Wednesday, May 23, 2001

Crispy crème

Posted By on Wed, May 23, 2001 at 12:00 AM

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Composed of three discs, with 36 artists performing as many different tracks, German label Mille Plateaux’s Clicks & Cuts 2 represents the mother lode of crispy electronic minimalism of the moment.

Don’t use the word ambient to describe this impetuous, edgy, physically challenging music. It has as persistent a heartbeat — arrhythmic and nonlinear as it might be — as dance floor mixes traveling at 10 times the speed, all while creating ripples of sensation in the sweetest part of your head. These are the sounds of synapses firing, of neurons colliding, of an (intra)psychic sonic language that long ago gave up the need for words. Nonlexical information is the new poetry.

Last year’s Clicks & Cuts (spread over two CDs) featured several of this subgenre’s leading producers: Finland’s Pansonic and Vladislav Delay, Frank Bretschneider, Pole, Ester (aka Thomas) Brinkmann and Wolfgang Voigt (who records under many different monikers, including All and Gas) from Germany and Kit Clayton and Sutekh from the United States.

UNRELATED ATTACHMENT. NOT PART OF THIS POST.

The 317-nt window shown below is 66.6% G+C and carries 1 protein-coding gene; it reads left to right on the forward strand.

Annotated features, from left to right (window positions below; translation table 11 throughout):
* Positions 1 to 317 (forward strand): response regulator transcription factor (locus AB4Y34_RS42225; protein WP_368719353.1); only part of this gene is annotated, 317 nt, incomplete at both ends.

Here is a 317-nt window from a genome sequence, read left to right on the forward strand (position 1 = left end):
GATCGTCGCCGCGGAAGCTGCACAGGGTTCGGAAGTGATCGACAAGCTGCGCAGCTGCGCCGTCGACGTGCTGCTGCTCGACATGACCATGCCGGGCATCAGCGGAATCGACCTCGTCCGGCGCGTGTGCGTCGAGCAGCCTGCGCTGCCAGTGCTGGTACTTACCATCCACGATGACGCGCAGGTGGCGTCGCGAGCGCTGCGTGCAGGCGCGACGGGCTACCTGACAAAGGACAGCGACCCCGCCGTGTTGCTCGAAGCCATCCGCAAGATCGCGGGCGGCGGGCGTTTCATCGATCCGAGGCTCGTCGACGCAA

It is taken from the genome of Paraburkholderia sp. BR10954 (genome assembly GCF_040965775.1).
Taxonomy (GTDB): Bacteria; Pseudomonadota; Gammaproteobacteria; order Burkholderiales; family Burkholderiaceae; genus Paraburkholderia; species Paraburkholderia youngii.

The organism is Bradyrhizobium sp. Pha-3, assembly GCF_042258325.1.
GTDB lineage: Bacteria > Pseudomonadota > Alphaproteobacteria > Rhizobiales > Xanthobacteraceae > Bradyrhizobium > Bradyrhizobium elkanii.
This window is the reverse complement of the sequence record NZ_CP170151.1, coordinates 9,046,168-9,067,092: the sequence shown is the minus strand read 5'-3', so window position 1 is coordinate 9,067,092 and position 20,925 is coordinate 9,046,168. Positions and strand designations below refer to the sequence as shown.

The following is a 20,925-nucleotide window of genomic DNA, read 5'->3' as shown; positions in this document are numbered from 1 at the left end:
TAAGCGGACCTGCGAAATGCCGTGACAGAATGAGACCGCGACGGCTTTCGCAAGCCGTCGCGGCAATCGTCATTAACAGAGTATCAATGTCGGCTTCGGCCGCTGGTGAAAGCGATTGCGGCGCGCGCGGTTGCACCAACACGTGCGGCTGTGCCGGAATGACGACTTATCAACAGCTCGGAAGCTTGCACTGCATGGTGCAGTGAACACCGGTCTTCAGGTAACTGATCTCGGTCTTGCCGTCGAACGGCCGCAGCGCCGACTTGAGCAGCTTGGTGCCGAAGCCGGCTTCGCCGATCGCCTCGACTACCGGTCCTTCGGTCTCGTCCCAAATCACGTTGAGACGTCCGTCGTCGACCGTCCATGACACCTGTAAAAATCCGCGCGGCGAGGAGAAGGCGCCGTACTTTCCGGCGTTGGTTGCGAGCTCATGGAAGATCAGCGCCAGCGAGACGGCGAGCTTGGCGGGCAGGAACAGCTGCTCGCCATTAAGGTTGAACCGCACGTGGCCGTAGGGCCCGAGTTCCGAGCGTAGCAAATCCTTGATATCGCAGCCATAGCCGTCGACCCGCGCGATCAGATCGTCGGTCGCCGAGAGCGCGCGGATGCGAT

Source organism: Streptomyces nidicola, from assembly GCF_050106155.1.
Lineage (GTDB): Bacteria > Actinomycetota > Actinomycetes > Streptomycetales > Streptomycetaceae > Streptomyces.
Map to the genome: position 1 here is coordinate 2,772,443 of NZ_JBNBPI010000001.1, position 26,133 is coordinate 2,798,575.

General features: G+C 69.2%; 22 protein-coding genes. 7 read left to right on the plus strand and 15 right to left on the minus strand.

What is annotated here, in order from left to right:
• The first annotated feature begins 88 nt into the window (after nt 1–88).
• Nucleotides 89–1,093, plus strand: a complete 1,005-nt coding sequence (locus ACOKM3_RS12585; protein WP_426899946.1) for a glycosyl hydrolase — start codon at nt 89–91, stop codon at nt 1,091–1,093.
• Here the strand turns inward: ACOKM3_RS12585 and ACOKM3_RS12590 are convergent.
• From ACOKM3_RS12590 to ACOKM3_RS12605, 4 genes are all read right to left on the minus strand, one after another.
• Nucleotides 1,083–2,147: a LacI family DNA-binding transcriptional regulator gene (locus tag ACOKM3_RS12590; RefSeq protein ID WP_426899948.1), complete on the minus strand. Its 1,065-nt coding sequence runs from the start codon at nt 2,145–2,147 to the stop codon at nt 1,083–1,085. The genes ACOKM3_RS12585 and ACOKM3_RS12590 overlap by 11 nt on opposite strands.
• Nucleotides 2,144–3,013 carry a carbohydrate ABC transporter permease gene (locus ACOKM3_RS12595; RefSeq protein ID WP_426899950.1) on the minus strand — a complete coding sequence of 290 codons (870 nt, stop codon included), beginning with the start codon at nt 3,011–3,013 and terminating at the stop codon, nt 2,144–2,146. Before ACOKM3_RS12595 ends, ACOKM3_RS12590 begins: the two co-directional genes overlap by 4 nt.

While loaded with talent, that compilation seemed curiously undercooked. It might have been best used as a discovery process, then left behind while you seek out full-length recordings by those musicians who already had them. Not so with Clicks & Cuts 2.

Each of the three discs stands out as a full program. They are filled with virile, subterranean soundscapes (tracks by All and Full Swing); crackly, radioactive drones (by Richard Chartier and Mikael Stavostrand) and digital fragments that almost cohere into conventional song structures (courtesy of snd, Farben and Andrea Tilliander).

Other standout cuts are provided by Auch, Fennesz and Geeez N’ Gosh — aka Atom Heart, Senor Coconut, one-half of the duo Flanger and Uwe Schmidt (real name) in his other noms de electronique.

No matter about names, titles or further explanations. Listening is the new talking. Clicks & Cuts 2 awaits your ears.

E-mail Walter Wasacz at letters@metrotimes.com.

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